Swimmer’s ear


Swimmer’s ear may typically be identified by a doctor during an office visit. You may require more testing if your infection has progressed or if it keeps recurring.

Preliminary testing

Your physician will probably determine if you have swimmer’s ear based on the symptoms you describe, the questions they ask, and an office examination. At your initial appointment, a lab test is typically not necessary. Typically, the initial assessment by your doctor will cover:

  • Using an otoscope to assess your ear. Your ear canal may look scaly, red, and swollen. The ear canal may contain skin flakes or debris.
  • Checking your tympanic membrane (eardrum) for tears or other damage. Your doctor will use a tiny suction device or a tool with a tiny loop or scoop on the end to clean your ear canal if the view of your eardrum is obscured.

More tests

Your doctor might suggest additional testing, such as sending a sample of fluid from your ear to be tested for bacteria or fungus, depending on the results of the initial evaluation, the severity of the symptoms, or the stage of your swimmer’s ear.


  • Your doctor will probably recommend that you see an Ears, Nose, and Throat (ENT) specialist if your eardrum is injured or torn. If your middle ear is the major location of infection, the specialist will assess its status. This examination is crucial because several medications used to treat infections of the outer ear canal are ineffective when used to treat middle ear infections.
  • If your infection fails to improve with treatment, during a subsequent appointment, your doctor might collect a sample of the earwax residue or discharge and forward it to a laboratory for identification of the specific bacteria causing the infection.


Stopping the infection and allowing your ear canal to heal are the objectives of treatment.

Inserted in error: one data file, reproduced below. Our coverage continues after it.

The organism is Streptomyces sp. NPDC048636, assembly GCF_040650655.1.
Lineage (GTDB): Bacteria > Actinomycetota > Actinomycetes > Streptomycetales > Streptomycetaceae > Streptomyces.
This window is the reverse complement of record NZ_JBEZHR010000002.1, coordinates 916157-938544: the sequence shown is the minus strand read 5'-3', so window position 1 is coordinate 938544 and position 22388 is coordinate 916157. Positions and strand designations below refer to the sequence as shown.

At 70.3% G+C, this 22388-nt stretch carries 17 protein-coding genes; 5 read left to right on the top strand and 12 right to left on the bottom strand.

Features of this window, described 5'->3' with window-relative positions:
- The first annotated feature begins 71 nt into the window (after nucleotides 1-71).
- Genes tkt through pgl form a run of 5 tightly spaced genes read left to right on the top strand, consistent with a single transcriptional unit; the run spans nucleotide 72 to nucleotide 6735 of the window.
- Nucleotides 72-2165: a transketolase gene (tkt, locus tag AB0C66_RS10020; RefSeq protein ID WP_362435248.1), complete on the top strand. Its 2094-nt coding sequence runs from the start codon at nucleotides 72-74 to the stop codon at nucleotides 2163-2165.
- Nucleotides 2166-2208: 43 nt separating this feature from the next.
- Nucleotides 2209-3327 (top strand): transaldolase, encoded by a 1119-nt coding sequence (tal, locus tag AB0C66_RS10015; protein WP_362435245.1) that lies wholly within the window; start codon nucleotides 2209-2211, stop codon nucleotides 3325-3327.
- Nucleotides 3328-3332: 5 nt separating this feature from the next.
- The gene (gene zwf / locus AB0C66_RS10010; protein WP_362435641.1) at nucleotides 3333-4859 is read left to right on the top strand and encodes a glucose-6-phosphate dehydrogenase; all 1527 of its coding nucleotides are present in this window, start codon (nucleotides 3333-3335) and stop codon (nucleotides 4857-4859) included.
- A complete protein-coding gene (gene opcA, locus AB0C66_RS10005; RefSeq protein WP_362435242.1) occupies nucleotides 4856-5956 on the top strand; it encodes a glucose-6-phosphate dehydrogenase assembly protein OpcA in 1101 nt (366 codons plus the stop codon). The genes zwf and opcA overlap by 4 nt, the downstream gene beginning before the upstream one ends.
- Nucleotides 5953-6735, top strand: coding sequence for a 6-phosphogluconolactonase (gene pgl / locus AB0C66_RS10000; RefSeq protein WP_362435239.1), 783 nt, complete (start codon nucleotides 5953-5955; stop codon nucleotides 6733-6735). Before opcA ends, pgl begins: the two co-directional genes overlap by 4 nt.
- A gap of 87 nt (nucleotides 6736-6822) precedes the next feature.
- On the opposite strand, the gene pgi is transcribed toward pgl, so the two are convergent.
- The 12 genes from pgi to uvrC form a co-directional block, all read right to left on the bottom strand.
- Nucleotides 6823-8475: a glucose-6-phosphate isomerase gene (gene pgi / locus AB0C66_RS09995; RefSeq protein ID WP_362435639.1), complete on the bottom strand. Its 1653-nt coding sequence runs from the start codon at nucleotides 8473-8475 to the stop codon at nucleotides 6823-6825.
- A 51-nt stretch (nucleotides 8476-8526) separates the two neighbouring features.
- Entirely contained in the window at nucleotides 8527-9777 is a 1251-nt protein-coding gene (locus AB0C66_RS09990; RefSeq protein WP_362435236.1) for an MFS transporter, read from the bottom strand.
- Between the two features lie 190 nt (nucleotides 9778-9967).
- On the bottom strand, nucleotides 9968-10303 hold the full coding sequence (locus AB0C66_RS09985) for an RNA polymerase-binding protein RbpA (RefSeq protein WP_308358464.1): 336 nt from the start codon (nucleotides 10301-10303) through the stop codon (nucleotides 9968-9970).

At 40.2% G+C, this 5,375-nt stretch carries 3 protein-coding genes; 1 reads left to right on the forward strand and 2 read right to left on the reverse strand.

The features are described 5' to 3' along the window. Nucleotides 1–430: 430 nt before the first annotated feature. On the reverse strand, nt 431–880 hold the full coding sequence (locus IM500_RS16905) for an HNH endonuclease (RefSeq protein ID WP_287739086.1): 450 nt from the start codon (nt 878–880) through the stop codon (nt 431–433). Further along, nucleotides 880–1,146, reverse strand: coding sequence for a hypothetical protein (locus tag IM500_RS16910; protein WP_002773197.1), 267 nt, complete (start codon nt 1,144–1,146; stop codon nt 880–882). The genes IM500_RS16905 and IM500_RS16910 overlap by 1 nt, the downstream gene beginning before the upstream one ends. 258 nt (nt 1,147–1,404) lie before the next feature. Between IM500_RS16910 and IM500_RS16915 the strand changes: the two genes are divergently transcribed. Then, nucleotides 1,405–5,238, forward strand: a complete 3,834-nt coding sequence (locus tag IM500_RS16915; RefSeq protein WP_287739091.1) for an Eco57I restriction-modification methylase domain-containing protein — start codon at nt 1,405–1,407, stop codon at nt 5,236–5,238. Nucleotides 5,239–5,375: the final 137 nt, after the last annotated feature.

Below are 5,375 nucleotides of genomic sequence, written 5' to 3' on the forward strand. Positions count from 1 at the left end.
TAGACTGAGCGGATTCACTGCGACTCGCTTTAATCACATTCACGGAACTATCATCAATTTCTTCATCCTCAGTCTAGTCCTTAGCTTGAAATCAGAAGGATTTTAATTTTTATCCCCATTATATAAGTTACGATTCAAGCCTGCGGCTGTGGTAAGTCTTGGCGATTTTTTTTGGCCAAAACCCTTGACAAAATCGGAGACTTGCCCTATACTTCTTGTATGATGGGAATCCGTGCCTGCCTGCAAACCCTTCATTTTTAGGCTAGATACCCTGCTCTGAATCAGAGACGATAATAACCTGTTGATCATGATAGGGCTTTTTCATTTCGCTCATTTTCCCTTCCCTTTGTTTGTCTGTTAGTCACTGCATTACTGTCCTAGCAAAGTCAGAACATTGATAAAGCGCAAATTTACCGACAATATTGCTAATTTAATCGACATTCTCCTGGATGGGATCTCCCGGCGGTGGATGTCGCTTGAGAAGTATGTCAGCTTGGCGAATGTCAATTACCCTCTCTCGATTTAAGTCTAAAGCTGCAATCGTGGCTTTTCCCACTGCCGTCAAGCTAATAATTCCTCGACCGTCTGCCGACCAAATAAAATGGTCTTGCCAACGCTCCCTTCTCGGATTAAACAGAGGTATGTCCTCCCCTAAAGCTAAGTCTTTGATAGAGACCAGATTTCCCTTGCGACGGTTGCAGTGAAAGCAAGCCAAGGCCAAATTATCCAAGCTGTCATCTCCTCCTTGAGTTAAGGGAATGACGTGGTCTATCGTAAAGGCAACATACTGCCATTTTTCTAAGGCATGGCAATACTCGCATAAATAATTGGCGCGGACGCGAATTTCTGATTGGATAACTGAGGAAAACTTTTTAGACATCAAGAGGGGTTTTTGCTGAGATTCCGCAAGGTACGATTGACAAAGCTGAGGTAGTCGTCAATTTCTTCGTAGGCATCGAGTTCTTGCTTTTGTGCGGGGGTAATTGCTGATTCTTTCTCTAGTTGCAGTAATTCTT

To ensure that eardrops reach all diseased areas, your outer ear canal needs to be cleaned. Your doctor will remove any discharge, clumps of earwax, flaky skin, and other debris using a suction device or an ear curette.

Medications for infection

Depending on the kind and severity of your illness, your doctor may typically recommend eardrops that include any combination of the following substances for swimmer’s ear:

  • Steroid to lessen inflammatory
  • Acidic solution to assist in restoring the typical antibacterial environment in your ear
  • Antibiotic to counteract bacteria
  • Antifungal medication to combat fungus-caused infection

Find out from your doctor how to take your eardrops most effectively. The following are a few suggestions to utilize eardrops:

  • To get the drops’ temperature closer to body temperature, hold the bottle in your palm for a while.
  • For a few minutes, lay on your side with your infected ear up to facilitate medication passing completely through your ear canal.
  • If at all feasible, ask someone to assist you in putting the drops.
  • Pull the ear up and back before applying drops to a child’s or adult’s ear.

If swelling, inflammation, or excessive discharge have completely clogged your ear canal, your doctor may insert a cotton or gauze wick to encourage drainage and aid in delivering medication.

Your doctor may advise oral antibiotics if your infection is more severe or doesn’t improve with eardrop therapy.

Medications for pain

Your doctor may advise taking over-the-counter painkillers like ibuprofen, naproxen sodium, or acetaminophen to reduce the discomfort of swimmer’s ear.

Your doctor might suggest a stronger painkiller if your discomfort is severe or if swimmer’s ear is more advanced.

While undergoing treatment, follow these steps to maintain ear dryness and prevent additional irritation:

  • Refrain from swimming or engaging in scuba diving activities.
  • Avoid using earplugs, hearing aids, or earbuds until the pain or discharge has ceased.
  • Be cautious not to allow water into your ear canal when showering or bathing. Utilize a cotton ball with a layer of petroleum jelly to safeguard your ear while bathing or showering.